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KVIQ logo
Eureka, California
United States
Branding KVIQ CBS 17
Channels Digital: 17 (UHF)
Virtual: 17 (PSIP)
Subchannels 17.1 CBS
17.2 Ion Television
Affiliations CBS (1984–present)
Owner Northwest Broadcasting
(sale to Prime Cities Broadcasting pending)
(Redwood Television Partners LLC)
First air date April 1, 1958; 59 years ago (1958-04-01)
Call letters' meaning VI (Roman numeral 6) Q
Former callsigns KVIQ-TV (1958–1981)
KVIQ (1981-2017)
Former channel number(s) Analog:
6 (VHF, 1958–2008)
Former affiliations Primary:
NBC (1958–1984)
ABC (1958–1987)
Transmitter power 30 kW
Height 550 m
Facility ID 42640
Transmitter coordinates 40°43′41.9″N 123°58′21.4″W / 40.728306°N 123.972611°W / 40.728306; -123.972611
Licensing authority FCC
Public license information: Profile
Website kviqcbs17.com

KJRW, virtual and UHF digital channel 17, is a CBS-affiliated television station located in Eureka, California, United States. The station is owned by Northwest Broadcasting. KJRW maintains transmitter facilities located along Barry Road southeast of Eureka.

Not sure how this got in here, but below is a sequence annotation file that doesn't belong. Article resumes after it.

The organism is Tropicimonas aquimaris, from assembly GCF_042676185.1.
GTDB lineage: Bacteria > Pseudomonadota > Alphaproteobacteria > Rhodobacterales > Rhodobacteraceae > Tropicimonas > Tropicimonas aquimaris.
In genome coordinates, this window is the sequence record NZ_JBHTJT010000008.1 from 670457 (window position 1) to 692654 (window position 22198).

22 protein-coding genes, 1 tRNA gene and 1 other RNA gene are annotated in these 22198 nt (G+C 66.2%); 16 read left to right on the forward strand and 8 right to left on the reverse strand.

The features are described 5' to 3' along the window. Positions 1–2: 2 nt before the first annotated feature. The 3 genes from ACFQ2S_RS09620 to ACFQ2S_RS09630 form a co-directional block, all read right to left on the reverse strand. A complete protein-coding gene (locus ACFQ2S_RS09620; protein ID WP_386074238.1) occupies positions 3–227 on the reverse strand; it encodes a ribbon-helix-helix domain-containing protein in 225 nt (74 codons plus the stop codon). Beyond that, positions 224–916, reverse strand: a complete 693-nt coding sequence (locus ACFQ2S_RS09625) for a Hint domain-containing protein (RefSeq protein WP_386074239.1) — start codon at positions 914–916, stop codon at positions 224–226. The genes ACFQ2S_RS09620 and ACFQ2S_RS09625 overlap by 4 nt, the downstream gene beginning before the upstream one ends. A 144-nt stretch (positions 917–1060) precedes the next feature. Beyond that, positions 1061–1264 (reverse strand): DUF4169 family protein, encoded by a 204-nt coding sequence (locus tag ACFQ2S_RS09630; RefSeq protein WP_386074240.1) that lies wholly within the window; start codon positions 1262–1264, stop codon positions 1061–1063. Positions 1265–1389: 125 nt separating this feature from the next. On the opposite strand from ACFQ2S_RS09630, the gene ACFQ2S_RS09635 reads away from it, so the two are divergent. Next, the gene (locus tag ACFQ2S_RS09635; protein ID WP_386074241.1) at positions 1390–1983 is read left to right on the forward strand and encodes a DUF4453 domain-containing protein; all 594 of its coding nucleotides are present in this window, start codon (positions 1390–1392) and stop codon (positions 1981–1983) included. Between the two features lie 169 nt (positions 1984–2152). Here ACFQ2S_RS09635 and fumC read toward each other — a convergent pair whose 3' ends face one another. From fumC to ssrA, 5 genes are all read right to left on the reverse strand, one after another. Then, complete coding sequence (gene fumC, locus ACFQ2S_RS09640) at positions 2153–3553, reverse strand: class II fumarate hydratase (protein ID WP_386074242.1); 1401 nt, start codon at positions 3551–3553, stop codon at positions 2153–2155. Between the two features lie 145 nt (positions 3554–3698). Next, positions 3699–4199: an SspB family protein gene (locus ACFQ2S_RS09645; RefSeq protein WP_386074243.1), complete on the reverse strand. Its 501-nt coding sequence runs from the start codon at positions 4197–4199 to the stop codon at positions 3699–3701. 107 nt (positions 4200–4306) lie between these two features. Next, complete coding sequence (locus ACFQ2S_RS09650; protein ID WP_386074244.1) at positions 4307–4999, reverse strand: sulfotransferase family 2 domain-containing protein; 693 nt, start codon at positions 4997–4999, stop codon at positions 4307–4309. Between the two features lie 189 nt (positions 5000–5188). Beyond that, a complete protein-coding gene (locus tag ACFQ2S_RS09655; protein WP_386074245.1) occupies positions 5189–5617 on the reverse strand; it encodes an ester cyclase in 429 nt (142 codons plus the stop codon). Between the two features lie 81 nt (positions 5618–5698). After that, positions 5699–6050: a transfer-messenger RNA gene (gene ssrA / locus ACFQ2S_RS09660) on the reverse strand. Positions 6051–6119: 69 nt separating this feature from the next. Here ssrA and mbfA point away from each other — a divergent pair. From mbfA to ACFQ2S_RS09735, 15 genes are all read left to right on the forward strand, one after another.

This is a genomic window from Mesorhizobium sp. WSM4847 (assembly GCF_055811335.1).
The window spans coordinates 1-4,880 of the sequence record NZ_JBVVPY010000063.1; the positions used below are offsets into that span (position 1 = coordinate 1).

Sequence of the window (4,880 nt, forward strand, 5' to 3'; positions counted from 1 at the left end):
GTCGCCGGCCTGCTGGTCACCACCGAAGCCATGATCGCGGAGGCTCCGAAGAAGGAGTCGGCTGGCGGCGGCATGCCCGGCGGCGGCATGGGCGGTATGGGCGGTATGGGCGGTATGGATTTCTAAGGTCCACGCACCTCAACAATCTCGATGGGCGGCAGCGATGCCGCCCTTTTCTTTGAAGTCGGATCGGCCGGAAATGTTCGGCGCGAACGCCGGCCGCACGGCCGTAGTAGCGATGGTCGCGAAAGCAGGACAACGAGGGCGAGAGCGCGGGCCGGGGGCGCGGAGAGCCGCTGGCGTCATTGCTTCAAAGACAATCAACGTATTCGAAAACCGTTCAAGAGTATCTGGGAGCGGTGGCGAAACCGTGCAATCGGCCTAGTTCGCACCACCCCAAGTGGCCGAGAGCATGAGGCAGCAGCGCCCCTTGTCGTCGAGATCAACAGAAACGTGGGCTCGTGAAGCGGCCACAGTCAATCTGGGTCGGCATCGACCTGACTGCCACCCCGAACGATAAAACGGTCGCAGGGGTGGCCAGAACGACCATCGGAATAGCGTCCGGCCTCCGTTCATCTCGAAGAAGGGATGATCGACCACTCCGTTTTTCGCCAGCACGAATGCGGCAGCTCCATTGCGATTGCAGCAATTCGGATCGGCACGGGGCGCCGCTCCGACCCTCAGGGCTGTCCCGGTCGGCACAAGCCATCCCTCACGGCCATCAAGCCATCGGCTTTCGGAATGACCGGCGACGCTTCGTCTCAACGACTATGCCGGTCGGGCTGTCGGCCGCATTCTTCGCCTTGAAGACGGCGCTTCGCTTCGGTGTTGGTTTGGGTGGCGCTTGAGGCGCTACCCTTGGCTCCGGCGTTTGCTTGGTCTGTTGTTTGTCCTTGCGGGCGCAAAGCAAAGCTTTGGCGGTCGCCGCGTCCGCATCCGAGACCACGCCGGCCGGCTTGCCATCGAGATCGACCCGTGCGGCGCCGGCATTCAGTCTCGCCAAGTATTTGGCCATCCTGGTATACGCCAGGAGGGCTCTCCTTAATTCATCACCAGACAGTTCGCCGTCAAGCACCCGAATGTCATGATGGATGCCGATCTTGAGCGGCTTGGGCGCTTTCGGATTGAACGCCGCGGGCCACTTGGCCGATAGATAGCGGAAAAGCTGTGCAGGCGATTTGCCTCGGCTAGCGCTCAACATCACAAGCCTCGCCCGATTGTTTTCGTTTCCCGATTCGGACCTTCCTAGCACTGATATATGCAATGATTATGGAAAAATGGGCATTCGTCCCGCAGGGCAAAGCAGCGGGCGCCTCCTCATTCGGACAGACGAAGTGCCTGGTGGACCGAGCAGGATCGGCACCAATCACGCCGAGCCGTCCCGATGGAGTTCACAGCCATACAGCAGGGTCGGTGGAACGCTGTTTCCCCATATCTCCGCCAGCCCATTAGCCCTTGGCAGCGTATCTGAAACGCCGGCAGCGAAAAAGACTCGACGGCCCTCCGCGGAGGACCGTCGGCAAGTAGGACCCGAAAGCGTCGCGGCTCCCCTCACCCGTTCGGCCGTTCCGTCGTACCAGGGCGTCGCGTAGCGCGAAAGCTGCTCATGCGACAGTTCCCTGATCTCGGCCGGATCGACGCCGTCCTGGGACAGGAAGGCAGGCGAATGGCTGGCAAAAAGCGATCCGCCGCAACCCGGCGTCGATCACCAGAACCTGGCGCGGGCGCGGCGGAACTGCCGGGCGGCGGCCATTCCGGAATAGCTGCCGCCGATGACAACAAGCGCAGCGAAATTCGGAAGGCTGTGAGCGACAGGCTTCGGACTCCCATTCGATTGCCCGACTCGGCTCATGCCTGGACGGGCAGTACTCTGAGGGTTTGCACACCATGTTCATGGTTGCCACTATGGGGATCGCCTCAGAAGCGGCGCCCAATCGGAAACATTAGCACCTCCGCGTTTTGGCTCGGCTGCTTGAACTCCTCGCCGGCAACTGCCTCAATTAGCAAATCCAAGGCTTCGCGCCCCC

KJRW signed on the air as KVIQ-TV on VHF channel 6 as Eureka's second television station on April 1, 1958. It was owned by Shasta Telecasting, as a satellite station of KVIP-TV (now KRCR-TV) in Redding, California; Shasta Telecasting sold the station to California Northwest Broadcasting in 1960. California Oregon Broadcasting[contradictory] subsequently acquired KIEM-TV (channel 3), which it operated separately from KRCR. KVIQ-TV initially broadcast from studios located on Humboldt Hill Road in Eureka. Since the Eureka market only had two television stations in those early days, KVIQ-TV offered programs from several networks. The station later relocated its studios to a new facility located on Broadway Street in Eureka. By the 1980s, the station's call sign had changed to KVIQ and it was the area's primary NBC affiliate, but it also carried some ABC programs until KAEF (channel 23) went on the air in 1987. The McConnells[clarification needed] sold the station to Miller Broadcasting in 1986.

Miller Broadcasting sold KVIQ to the Ackerley Group in 1998. Ackerley invested quite a bit of money into its news operations. Ackerley merged with corporate giant Clear Channel Communications in 2002. Not long after this merger, the news operation at KVIQ was quickly abandoned. The station was managed by David Silverbrand with its engineering function performed by James Mixon. Providing operational and sales staff was Sainte Partners II, L.P.. Sainte Partners sold the station in 2014.